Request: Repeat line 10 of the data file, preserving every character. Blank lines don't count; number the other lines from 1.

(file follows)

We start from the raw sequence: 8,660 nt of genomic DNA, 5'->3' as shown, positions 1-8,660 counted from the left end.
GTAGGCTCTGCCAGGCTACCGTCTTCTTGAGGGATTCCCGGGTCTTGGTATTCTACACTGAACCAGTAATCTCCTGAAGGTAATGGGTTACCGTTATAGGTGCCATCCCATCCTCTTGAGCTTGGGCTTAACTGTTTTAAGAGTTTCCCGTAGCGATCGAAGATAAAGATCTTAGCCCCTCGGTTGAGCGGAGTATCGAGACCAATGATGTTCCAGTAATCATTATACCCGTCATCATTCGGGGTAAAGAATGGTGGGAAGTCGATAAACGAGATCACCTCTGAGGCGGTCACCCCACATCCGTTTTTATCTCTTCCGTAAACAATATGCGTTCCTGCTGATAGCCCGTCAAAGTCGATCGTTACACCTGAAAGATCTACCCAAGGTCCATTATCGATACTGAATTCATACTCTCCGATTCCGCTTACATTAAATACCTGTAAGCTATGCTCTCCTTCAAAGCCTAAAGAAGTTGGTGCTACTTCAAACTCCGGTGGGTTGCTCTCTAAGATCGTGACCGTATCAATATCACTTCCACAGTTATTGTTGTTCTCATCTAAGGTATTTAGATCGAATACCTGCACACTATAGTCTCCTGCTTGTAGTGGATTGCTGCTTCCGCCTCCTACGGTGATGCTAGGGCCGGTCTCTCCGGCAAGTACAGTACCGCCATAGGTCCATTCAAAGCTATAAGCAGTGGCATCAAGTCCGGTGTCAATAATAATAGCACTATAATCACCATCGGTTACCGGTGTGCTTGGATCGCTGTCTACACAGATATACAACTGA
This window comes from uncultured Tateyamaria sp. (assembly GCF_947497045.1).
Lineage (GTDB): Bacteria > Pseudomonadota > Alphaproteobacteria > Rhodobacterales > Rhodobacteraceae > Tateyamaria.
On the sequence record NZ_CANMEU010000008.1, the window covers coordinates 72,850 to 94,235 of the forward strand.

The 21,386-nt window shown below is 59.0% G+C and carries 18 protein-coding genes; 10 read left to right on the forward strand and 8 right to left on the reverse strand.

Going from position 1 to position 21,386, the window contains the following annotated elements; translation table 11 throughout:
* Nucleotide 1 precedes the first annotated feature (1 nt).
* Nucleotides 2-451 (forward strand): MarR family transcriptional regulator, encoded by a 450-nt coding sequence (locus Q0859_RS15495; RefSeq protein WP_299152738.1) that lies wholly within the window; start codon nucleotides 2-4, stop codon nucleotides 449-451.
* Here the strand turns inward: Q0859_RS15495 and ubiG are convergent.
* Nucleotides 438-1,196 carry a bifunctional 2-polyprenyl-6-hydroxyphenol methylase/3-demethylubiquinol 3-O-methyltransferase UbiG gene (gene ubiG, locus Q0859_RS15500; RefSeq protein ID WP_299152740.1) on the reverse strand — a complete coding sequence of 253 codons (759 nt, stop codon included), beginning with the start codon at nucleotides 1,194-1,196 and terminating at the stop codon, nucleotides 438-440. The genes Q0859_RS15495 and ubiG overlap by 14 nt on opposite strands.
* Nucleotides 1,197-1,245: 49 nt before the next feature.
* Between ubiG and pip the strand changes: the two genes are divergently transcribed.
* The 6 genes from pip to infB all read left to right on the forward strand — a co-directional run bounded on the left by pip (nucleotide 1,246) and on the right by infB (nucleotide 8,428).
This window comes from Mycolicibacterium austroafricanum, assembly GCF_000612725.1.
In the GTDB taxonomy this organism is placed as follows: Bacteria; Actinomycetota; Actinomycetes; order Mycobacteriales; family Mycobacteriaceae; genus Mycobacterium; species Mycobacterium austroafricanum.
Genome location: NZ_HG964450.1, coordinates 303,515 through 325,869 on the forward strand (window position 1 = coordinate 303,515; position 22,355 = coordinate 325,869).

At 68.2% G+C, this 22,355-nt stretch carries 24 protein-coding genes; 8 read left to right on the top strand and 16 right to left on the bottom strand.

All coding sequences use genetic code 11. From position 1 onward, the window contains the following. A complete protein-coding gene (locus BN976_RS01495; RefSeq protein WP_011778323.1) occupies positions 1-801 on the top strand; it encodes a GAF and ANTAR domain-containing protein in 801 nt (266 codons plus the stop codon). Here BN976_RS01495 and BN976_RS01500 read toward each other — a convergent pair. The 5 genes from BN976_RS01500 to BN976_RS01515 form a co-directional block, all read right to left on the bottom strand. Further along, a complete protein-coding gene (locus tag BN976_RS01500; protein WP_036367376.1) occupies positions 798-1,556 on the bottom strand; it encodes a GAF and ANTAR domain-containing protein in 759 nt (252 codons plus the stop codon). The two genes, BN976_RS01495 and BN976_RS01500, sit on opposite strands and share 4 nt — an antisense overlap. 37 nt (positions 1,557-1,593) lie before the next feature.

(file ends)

* Here the strand turns inward: Q0859_RS15495 and ubiG are convergent.